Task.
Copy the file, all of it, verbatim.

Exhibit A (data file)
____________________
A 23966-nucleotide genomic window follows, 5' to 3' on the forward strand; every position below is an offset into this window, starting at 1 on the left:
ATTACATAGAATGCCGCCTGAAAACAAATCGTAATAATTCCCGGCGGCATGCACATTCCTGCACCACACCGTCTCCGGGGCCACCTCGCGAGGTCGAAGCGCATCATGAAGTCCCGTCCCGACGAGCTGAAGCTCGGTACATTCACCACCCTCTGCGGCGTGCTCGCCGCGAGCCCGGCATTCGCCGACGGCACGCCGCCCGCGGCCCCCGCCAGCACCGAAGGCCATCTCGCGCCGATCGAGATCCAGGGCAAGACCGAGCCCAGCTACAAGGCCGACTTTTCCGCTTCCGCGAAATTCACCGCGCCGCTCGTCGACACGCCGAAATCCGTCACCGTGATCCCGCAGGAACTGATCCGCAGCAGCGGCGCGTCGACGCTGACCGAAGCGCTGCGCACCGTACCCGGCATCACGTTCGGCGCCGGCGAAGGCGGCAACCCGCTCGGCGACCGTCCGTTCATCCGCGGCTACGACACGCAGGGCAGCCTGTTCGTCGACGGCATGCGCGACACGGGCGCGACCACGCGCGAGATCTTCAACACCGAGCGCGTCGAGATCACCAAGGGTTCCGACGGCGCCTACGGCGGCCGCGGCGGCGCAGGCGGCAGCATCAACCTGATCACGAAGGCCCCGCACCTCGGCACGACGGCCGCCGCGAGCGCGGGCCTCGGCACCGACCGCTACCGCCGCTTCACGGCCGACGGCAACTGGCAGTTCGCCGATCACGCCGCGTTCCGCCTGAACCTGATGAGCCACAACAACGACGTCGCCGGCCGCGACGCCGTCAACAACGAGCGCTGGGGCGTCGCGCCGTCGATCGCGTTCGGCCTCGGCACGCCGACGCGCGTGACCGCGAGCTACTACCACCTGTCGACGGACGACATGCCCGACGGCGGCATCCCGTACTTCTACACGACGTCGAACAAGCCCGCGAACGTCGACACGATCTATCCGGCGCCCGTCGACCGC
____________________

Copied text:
A 23966-nucleotide genomic window follows, 5' to 3' on the forward strand; every position below is an offset into this window, starting at 1 on the left:
ATTACATAGAATGCCGCCTGAAAACAAATCGTAATAATTCCCGGCGGCATGCACATTCCTGCACCACACCGTCTCCGGGGCCACCTCGCGAGGTCGAAGCGCATCATGAAGTCCCGTCCCGACGAGCTGAAGCTCGGTACATTCACCACCCTCTGCGGCGTGCTCGCCGCGAGCCCGGCATTCGCCGACGGCACGCCGCCCGCGGCCCCCGCCAGCACCGAAGGCCATCTCGCGCCGATCGAGATCCAGGGCAAGACCGAGCCCAGCTACAAGGCCGACTTTTCCGCTTCCGCGAAATTCACCGCGCCGCTCGTCGACACGCCGAAATCCGTCACCGTGATCCCGCAGGAACTGATCCGCAGCAGCGGCGCGTCGACGCTGACCGAAGCGCTGCGCACCGTACCCGGCATCACGTTCGGCGCCGGCGAAGGCGGCAACCCGCTCGGCGACCGTCCGTTCATCCGCGGCTACGACACGCAGGGCAGCCTGTTCGTCGACGGCATGCGCGACACGGGCGCGACCACGCGCGAGATCTTCAACACCGAGCGCGTCGAGATCACCAAGGGTTCCGACGGCGCCTACGGCGGCCGCGGCGGCGCAGGCGGCAGCATCAACCTGATCACGAAGGCCCCGCACCTCGGCACGACGGCCGCCGCGAGCGCGGGCCTCGGCACCGACCGCTACCGCCGCTTCACGGCCGACGGCAACTGGCAGTTCGCCGATCACGCCGCGTTCCGCCTGAACCTGATGAGCCACAACAACGACGTCGCCGGCCGCGACGCCGTCAACAACGAGCGCTGGGGCGTCGCGCCGTCGATCGCGTTCGGCCTCGGCACGCCGACGCGCGTGACCGCGAGCTACTACCACCTGTCGACGGACGACATGCCCGACGGCGGCATCCCGTACTTCTACACGACGTCGAACAAGCCCGCGAACGTCGACACGATCTATCCGGCGCCCGTCGACCGC